Someone once noted that Oshima’s Merry Christmas, Mister Lawrence is more or less the only POW movie where the whole story doesn’t revolve around escape. I don’t know exactly why that seems like the only thing for me to say about Masud’s work and his Lucknow, a city that to my knowledge was his lifelong residence, but I’m going to go with it.

In Essence of Camphor, The New Press, 1999

‘Ark of Bones’ by Henry Dumas

This story first came to me by way of an aside in an essay by Hilton Als, and if Als—a master of so many short forms—admires a thing I head right for it. I’d like to put in a preorder for an imagined future Taschen edition of his Instagram posts.

And yet I find it hard to write about Dumas and, in particular, ‘Ark of Bones’. Dumas was shot and killed by a NYC Transit Police Officer in 1968 and left behind a strange, extraordinary, and only partially realized body of work. I’ve published one overlong essay on Dumas: looking back on it, I wonder if not being able to figure out what makes this story tick sent me down so many of that essay’s cul-de-sacs.

Fish-hound and Headeye and the supernatural ship they find on the river, the ‘Ark of Bones’ are so… real, somehow, as plausible as the river or the South through which it flows. So, too, the river flowing through this writer’s unfinished novel, Jonoah and the Green Stone, is as full of incident and as fearful a world as in Melville’s The Confidence Man or Faulkner’s The Wild Palms, and seems to me more like those than Twain’s river.

All I know for sure is how inexorable I find the opening line of this story: “Headeye, he was following me.”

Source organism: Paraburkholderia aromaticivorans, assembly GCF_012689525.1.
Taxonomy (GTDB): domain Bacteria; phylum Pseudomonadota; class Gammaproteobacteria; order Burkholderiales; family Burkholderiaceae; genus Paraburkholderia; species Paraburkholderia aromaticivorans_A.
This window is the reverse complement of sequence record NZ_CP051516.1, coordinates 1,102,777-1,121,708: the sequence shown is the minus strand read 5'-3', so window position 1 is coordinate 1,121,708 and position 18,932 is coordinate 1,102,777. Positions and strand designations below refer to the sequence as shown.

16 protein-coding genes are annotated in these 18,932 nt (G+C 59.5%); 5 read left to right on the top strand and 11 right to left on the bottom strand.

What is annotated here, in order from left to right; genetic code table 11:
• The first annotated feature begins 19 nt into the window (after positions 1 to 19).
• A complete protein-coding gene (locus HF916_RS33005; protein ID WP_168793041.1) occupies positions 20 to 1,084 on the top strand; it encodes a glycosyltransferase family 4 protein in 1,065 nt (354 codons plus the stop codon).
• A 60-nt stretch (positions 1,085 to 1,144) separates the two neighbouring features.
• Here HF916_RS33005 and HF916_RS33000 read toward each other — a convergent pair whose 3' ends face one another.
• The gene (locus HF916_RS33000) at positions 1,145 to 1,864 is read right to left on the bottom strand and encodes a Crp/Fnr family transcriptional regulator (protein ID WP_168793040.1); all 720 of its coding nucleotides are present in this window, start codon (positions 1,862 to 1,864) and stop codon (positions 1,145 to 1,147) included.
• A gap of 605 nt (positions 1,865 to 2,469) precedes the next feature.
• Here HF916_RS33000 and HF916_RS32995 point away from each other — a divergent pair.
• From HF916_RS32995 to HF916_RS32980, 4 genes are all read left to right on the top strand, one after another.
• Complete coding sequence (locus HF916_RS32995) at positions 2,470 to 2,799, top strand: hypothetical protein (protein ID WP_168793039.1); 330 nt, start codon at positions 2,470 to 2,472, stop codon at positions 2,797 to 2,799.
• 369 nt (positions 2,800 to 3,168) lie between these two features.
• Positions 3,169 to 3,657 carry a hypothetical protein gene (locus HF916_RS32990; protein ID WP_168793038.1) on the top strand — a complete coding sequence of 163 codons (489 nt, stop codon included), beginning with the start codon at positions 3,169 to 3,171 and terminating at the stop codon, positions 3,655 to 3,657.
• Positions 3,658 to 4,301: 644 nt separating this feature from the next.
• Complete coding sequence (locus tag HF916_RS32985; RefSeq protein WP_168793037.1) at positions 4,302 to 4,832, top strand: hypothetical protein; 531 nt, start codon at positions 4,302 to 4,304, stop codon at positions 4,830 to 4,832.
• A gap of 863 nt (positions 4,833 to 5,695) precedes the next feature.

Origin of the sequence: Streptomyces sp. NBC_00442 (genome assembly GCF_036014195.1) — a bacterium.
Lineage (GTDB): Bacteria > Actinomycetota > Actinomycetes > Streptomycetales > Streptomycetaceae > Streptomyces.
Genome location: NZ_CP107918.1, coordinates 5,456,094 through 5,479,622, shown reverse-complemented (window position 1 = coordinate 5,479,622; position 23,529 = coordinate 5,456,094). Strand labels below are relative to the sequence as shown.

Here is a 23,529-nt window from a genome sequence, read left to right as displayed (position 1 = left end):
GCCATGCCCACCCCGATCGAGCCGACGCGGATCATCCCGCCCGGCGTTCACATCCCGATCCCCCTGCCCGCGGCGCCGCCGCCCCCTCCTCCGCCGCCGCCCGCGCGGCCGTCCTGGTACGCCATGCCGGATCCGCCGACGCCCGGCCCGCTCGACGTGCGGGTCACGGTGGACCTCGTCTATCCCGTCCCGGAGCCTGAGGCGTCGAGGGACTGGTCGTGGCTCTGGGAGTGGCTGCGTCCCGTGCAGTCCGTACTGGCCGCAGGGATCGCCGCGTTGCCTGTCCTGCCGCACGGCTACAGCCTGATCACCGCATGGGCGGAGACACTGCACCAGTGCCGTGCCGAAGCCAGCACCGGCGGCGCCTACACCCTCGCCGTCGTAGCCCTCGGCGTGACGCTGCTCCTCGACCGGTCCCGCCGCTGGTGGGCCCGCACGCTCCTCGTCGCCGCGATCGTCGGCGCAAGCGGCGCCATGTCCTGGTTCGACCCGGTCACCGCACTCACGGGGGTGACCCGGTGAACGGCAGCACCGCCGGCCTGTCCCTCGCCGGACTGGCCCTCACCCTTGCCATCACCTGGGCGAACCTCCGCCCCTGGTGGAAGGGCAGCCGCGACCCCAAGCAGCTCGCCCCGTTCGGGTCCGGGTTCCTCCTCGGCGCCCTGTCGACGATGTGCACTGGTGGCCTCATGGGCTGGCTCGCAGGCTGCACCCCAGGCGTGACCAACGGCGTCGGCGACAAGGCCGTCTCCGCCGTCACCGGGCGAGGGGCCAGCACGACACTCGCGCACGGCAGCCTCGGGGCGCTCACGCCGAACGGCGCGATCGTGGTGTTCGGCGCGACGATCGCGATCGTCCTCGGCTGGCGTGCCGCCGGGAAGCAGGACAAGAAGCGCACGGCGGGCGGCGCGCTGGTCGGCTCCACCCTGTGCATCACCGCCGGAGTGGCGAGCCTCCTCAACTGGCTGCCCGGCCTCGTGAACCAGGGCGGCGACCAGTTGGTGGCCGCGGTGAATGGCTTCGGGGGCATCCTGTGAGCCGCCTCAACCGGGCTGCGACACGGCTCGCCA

Included in Echo Tree: The Collection Short Fiction of Henry Dumas, Coffee House Press, 2003, available via The National Humanities Resource Center Toolbox here

‘June Recital’ by Eudora Welty

If Chekhov is guarded by the ossified ‘Lady with Lapdog’, Welty has been obscured behind two stories. One, like so much of Faulkner’s short fiction, is as much Saturday Evening Post as Welty: the folksy-as-hell tour de force ‘Why I Live at the P.O.’.

Welty wrote the other story, ‘Where is the Voice Coming From?’ late in the day and the story is justly famous as a strange footnote to history (the murder of Medgar Evers by Byron de la Beckwith), but has also become, or at least it seems so to this Mississippian, a kind of cover for not really talking about Welty’s racism—not in the way we’ve engaged with Faulkner’s and begun to talk about O’Connor’s.

Welty’s racism is all the more important and problematic, because it is so casual, and, comparatively, perniciously moderate, even as it is shot through some of the most beautiful short stories ever written. The Golden Apples is a collection of excruciating beauty, and treats all of the world as strange and terrible and inexorable and small.

In particular, ‘June Recital’ reaches its long arm round several dozen people and gathers them into a dance they’re unaware of, we’re unaware of, something that ‘The Dead’ alone of Joyce’s stories manages, but in a true third person that decenters any possible Gabriels and leaves the story hovering in collective forgetting, the real truth of the back-there-where-the-mule-died of Southern literature is that the fabric of what is known by everyone about everyone is always slipping out of memory. The collective memory is an act of collective amnesia. I’d like to say that the racism in this and other of the stories is a deliberate examination, but it isn’t.

Peter Orner once said that Welty was so clearly the greatest American short story writer that the question wasn’t even interesting to him. Without quite agreeing to that, exactly, I have never found a writer that allowed me to disagree.